She was probably a Lakeland Terrier (mostly). Not much is known about her early life, she was adopted by my father at about the age of 18 months, towards the end of 2001. She had been found as a stray, very thin and scared, wandering by herself on bonfire night.

Whatever the difficulties of her early years, it did not dampen her enthusiasm for life. As a young dog she had seemingly boundless energy, and was something of a little hooligan. Her best friend was a young Beagle called Millie, whom she adored. They used to chase each other at breakneck speed around the town ramparts of Berwick-upon-Tweed, where my father regularly walked her.

She liked cats, although it has to be admitted that she also enjoyed chasing them. However it did not seem to be motivated by ill-will, but simply because it was fun. She lived for many years quite amicably with my father’s cat Min.

As well as chasing things, Chuckles cultivated an interest in chewing things; squeaky toys (which she enjoyed killing), and sticks. Unfortunately she never got the hang of fetch, taking the view that if you threw a stick away you could hardly expect to get it back again, and it was therefore hers. She was never much interested in balls, unless the ball belonged to another dog, or occasionally a golfer; then she would enjoy grabbing it and running off with it. She always had a keen sense of mischief, which made her a fun, though occasionally embarrassing companion.

She was also an enthusiastic scavenger, and adopted an “eat everything” policy towards anything even remotely edible that she found on her walks, no matter how disgusting it might look and smell. I won’t turn my reader’s stomach by supplying details. She never seemed deterred by the occasional tummy upset this caused her.

In later years, she calmed down a lot (as do we all), and took up sniffing things as her main interest, which she could do happily for hours on end. She still loved walkies, but at a much more sedate pace.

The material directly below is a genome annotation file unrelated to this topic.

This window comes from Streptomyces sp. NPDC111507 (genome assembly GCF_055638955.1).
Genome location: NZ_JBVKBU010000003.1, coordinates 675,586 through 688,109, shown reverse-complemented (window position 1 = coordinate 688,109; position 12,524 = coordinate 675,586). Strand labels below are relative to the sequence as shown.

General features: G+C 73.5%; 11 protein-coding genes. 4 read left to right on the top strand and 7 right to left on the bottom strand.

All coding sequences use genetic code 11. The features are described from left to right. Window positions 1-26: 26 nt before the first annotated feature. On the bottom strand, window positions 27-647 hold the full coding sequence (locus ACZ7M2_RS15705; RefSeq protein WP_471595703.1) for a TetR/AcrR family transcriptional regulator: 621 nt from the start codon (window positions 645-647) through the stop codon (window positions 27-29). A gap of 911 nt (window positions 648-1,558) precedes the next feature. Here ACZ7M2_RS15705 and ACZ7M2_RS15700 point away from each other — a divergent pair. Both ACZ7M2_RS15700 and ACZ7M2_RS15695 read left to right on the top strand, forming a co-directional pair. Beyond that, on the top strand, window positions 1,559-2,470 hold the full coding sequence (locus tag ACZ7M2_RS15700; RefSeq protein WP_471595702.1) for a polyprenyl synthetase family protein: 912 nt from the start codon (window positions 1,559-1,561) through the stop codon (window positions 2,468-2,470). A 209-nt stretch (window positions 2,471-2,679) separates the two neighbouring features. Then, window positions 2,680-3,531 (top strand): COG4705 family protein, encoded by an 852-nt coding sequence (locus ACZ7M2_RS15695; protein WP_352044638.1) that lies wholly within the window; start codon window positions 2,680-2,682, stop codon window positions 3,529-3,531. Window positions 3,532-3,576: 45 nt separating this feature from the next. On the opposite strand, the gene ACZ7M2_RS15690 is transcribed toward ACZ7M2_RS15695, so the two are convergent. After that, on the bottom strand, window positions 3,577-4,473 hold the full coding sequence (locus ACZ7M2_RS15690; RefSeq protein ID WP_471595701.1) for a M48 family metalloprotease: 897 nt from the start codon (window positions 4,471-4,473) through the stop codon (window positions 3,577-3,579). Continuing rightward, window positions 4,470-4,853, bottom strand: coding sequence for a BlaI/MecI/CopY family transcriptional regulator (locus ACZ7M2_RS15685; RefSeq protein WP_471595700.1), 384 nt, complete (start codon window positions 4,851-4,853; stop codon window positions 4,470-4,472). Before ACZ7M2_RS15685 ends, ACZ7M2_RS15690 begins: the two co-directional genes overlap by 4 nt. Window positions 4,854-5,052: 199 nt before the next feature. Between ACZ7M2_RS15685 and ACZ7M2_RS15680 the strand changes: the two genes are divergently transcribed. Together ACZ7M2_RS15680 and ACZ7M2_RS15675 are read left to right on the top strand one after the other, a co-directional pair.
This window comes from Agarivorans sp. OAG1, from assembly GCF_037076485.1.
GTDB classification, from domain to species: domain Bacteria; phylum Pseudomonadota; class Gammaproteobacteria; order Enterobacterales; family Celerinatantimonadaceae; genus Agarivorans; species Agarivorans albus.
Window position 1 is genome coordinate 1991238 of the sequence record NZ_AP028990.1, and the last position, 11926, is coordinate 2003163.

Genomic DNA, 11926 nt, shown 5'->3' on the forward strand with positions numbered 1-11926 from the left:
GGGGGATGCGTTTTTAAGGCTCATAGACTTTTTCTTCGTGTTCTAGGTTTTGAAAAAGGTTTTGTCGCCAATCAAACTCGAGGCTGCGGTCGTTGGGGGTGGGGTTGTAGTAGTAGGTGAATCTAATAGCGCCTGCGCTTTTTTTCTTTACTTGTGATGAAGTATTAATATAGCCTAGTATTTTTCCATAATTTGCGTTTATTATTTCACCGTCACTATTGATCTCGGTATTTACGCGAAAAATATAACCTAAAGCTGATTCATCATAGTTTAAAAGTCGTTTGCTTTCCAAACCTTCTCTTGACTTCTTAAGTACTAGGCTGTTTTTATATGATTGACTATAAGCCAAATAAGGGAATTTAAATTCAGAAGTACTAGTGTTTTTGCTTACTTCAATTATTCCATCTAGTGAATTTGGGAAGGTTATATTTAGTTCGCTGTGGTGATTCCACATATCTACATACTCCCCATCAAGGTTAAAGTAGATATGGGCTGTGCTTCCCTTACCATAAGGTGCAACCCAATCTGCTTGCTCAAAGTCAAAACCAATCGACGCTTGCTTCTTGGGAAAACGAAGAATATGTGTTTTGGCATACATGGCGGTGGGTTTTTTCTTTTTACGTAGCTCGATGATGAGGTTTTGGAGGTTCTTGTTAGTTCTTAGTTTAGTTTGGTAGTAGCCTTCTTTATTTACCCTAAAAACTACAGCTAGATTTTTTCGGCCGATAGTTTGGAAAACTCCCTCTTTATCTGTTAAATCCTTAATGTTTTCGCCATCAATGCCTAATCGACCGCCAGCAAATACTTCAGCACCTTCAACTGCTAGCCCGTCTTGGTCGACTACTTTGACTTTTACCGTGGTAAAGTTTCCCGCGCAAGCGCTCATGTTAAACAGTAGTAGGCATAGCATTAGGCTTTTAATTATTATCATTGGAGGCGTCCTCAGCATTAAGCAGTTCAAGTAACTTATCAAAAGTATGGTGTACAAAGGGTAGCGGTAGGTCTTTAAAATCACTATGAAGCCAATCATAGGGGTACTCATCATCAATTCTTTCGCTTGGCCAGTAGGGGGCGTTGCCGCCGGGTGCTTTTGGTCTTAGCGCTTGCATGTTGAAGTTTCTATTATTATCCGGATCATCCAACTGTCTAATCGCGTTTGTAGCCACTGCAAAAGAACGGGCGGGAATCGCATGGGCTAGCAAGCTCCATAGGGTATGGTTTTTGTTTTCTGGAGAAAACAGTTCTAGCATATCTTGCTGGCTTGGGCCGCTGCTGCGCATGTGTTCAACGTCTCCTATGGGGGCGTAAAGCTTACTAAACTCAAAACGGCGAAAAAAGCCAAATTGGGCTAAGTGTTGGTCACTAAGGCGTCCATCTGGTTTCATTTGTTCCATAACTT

I know that my father loved her dearly, and she was a loyal friend to him in the last years of his life. Sadly my father died in March 2013, and I adopted Chuckles. She was a wonderful companion for me at a very difficult time, particularly when I was undergoing chemotherapy, when she was a great source of support. I had some of my treatment at home, and, in a particularly touching gesture, she would sit and guard me while the nurse administered the medication. It was very healthy for me to have a reason why I had to go out every day for a walk, even when I really did not feel like it at the time. More than anything, her presence did a lot to help me keep my spirits up.

There are some people (nasty, bitter and twisted people: people who don’t like dogs) who imagine that a relationship with a dog is just an inferior substitute for a human relationship: but they are wrong, I think that it is something unique and valuable in its own right, and can be very profound. Dogs have a joyful simplicity and directness in their response to life, they are masters of living in the moment. They give their love without reservation, with a glad heart. They can teach us a lot, particularly people who don’t like dogs.

So when I say that Chuckles was a good dog, I mean it as no small thing. As Dad once said of her, she was everything you could want in a dog, in a conveniently small package. She was a true friend, and I will miss her with all my heart.